The Newtown Pentacle

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Posts Tagged ‘7 line

oddly enough

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It’s National Mousse Day, in these United States.

– photo by Mitch Waxman

Recent endeavor found one heading in the uncharacteristic direction of eastwards. The aperitif of my evening meal was found planning the journey from the rolling hills of Astoria via the IND R line, riding it out to the Roosevelt Avenue stop in Jackson Heights, where a transfer to the IRT Flushing Line would be enacted. The menu for the night offered but one entree, and it was called “Flushing.” The filthy black raincoat was flapping about as one entered the caverns below and traveled through a Queensican tunnel within a hurtling metal box stuffed to the gills with the huddled masses. My plan worked out, a lucky break in the big City.

Often has one opined that the 7 line is the most photogenic of NYC’s subway lines, and nobody has ever risen up to challenge the assertion to my face. She’s a looker, old Lucky 7, and always reminds me of that feeling you get when arriving home and smell a a roast chicken dinner hitting the table just as you unlock the door. She’s apple pie, the bees knees, but always remember that she’s complicated. The 7 ain’t no pushover, baby.

– photo by Mitch Waxman

Whilst onboard the 7, assigning gender roles to subway lines and listening to an “old time radio” adaption of some Raymond Chandler style story on my headphones, one began to do what he does to pass the time whilst commuting. I set the camera to a fairly narrow aperture (f8) and fast shutter speed (1/1600th) and pointed it out the window. Focusing on a far away object, the “spray and pray” method of photographic endeavor was enacted. Wasn’t looking for anything in particular, mind you, other than a different point of view than you get at ground level.

The narrow aperture – by the way – involves an optical something called “hyperfocal distance,” the high shutter speed was to compensate for the movement of the train, and the ISO speed depended solely on the needs of exposure.

– photo by Mitch Waxman

I’m fairly ignorant about Flushing, as has been mentioned more than once. I know the broad stroke stuff, of course. orchards, and remonstrances, and Flushing Creek, and the railroad. I’m just not “granular” about Flushing, which is where I like to be. Haven’t yet found my usual collection of oddities, occultists, or riddled occlusions in the historical record of Flushing that one such as myself thrives on. There’s got to be a necromancy story in Flushing history, I tell you.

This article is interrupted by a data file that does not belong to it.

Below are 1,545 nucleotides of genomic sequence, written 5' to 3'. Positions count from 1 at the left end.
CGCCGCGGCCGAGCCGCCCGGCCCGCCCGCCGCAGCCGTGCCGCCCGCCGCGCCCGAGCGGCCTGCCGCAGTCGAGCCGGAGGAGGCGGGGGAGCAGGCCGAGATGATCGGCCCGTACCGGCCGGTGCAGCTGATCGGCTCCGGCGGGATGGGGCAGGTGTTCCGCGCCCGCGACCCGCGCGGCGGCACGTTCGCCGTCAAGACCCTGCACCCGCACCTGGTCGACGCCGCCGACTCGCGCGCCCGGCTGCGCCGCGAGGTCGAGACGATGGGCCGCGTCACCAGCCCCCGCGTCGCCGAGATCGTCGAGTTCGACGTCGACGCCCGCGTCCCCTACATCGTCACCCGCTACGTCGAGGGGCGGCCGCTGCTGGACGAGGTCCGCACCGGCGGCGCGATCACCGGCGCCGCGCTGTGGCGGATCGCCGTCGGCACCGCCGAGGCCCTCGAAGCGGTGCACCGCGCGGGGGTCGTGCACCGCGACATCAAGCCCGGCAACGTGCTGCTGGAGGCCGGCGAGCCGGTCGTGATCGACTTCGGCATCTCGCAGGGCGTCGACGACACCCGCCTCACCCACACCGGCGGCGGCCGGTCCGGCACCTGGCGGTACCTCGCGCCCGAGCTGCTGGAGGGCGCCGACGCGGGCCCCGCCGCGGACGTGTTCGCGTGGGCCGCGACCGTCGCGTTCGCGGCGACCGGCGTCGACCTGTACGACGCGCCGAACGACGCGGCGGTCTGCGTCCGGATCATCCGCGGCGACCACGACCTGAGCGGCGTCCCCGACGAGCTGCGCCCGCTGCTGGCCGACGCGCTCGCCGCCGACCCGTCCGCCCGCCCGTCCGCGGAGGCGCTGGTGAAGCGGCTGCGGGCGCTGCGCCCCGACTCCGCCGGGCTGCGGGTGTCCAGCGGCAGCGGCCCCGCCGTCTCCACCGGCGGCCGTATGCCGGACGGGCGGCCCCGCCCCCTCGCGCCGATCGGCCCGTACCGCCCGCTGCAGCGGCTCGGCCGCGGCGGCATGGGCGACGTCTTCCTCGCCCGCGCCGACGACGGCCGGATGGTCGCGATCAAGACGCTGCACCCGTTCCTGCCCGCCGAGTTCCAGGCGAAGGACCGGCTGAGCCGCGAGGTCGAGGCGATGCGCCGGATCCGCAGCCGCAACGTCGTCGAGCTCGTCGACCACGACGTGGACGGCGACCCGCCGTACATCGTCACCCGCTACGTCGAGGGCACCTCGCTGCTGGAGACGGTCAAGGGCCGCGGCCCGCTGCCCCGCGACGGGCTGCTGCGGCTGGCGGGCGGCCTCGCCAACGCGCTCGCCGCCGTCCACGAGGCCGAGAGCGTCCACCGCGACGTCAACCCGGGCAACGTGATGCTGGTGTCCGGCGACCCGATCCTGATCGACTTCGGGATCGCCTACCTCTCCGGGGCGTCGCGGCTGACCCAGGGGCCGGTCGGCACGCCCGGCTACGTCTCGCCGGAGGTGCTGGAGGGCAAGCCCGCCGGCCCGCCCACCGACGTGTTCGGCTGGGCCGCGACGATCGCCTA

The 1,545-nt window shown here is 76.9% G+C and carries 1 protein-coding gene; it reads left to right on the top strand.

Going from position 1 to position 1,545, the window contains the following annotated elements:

Did you know that there have been several UFO sightings in Flushing Meadow Corona Park, going all the way back to the 1960’s? Y’see, that’s MY kind of thing.

– photo by Mitch Waxman

That’s Flushing Creek in the shot above, which makes Newtown Creek look like Coney Island in terms of free public access to the waterfront. This is one of the spots where the “House of Robert Moses” landed heavily and then just left. The highways, the park, the airport, even the Verrazano Bronx Whitestone Bridge on the horizon are the “House of Moses.”

The Flushing Creek (aka Flushing River) was the subject of three very early Newtown Pentacle posts from 2009. These postings describe what I saw while onboard a boat heading into the waterway – one, two, and three.

– photo by Mitch Waxman

Arriving at the 7 line’s terminal stop at Main Street in Flushing, one scuttled through the throbbing masses of the downtown area. One thing I CAN tell you about Flushing is that it is packed to the gills with people, particularly in the zone around Main Street. Herds of humans staring into little rectangles of glowing glass stalk these parts, bolting forward in blind furies as soon as the street lights change, and if one is not wary he might become trampled by an incoming wall of meat.

My pal Dr. Jack, who is more conventionally known as Official Queens Borough Historian Dr. Jack Eichenbaum, lives nearby. On more than one occasion he’s pointed out how relatively narrow the sidewalks and pedestrian pathways here in Flushing are in comparison to the vehicle section of the public way. Add in a level of real estate industrial complex activity that rivals what’s happening in Long Island City, and you’ve got throngs of people and an actual pedestrian traffic problem.

– photo by Mitch Waxman

My eventual destination in Flushing was at a “Green Drinks Queens” get together at the Leaf Cafe rooftop bar.

Green Drinks Queens is being organized by my pal Erik Baard, and along a few of our mutual friends I’ve committed to attending and “doing” the events. Next one will be sometime in the first quarter of 2018, I think. I had to circulate amongst and probably annoy the folks who attended, acting as if I could carry a conversation with real people, and my main function was introducing people to other people. There was a pretty nice sized crowd, which was probably due to partnering up with the Greater Flushing Chamber of Commerce in producing the thing. The aforementioned Dr. Jack Eichenbaum was there, as were Dragon Boaters, and the “bicycle people” as well.

I did find a couple of minutes here and there to wave the camera about during the evening, and use that new mini tripod gizmo I mentioned a couple of days ago for a few long exposure shots looking westwards towards the Shining City of Manhattan.